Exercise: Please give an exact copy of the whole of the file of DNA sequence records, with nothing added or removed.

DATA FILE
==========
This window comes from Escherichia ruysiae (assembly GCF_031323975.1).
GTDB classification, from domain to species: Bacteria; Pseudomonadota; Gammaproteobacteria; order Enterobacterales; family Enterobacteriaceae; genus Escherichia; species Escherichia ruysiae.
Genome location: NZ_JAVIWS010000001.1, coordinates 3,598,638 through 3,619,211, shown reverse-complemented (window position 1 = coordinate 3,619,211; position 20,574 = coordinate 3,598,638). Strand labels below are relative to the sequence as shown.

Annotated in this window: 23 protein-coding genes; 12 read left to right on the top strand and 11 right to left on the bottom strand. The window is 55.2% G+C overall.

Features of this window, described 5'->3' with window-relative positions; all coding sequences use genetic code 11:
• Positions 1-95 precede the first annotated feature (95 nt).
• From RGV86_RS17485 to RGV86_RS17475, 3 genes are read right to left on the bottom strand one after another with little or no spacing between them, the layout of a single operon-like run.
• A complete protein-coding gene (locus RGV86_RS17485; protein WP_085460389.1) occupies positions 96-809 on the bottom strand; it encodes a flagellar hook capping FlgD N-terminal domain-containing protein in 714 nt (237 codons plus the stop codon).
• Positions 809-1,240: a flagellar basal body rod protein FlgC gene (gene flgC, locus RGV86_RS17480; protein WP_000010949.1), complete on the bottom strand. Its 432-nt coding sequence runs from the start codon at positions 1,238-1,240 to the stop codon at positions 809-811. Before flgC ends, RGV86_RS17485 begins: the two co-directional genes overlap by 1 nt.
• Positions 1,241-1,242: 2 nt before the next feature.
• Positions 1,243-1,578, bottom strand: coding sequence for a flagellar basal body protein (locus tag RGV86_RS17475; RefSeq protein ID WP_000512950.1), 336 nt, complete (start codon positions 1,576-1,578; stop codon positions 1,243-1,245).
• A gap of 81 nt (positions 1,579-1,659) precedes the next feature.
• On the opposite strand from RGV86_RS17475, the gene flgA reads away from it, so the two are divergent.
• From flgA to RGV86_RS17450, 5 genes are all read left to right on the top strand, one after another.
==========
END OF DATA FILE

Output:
This window comes from Escherichia ruysiae (assembly GCF_031323975.1).
GTDB classification, from domain to species: Bacteria; Pseudomonadota; Gammaproteobacteria; order Enterobacterales; family Enterobacteriaceae; genus Escherichia; species Escherichia ruysiae.
Genome location: NZ_JAVIWS010000001.1, coordinates 3,598,638 through 3,619,211, shown reverse-complemented (window position 1 = coordinate 3,619,211; position 20,574 = coordinate 3,598,638). Strand labels below are relative to the sequence as shown.

Annotated in this window: 23 protein-coding genes; 12 read left to right on the top strand and 11 right to left on the bottom strand. The window is 55.2% G+C overall.

Features of this window, described 5'->3' with window-relative positions; all coding sequences use genetic code 11:
• Positions 1-95 precede the first annotated feature (95 nt).
• From RGV86_RS17485 to RGV86_RS17475, 3 genes are read right to left on the bottom strand one after another with little or no spacing between them, the layout of a single operon-like run.
• A complete protein-coding gene (locus RGV86_RS17485; protein WP_085460389.1) occupies positions 96-809 on the bottom strand; it encodes a flagellar hook capping FlgD N-terminal domain-containing protein in 714 nt (237 codons plus the stop codon).
• Positions 809-1,240: a flagellar basal body rod protein FlgC gene (gene flgC, locus RGV86_RS17480; protein WP_000010949.1), complete on the bottom strand. Its 432-nt coding sequence runs from the start codon at positions 1,238-1,240 to the stop codon at positions 809-811. Before flgC ends, RGV86_RS17485 begins: the two co-directional genes overlap by 1 nt.
• Positions 1,241-1,242: 2 nt before the next feature.
• Positions 1,243-1,578, bottom strand: coding sequence for a flagellar basal body protein (locus tag RGV86_RS17475; RefSeq protein ID WP_000512950.1), 336 nt, complete (start codon positions 1,576-1,578; stop codon positions 1,243-1,245).
• A gap of 81 nt (positions 1,579-1,659) precedes the next feature.
• On the opposite strand from RGV86_RS17475, the gene flgA reads away from it, so the two are divergent.
• From flgA to RGV86_RS17450, 5 genes are all read left to right on the top strand, one after another.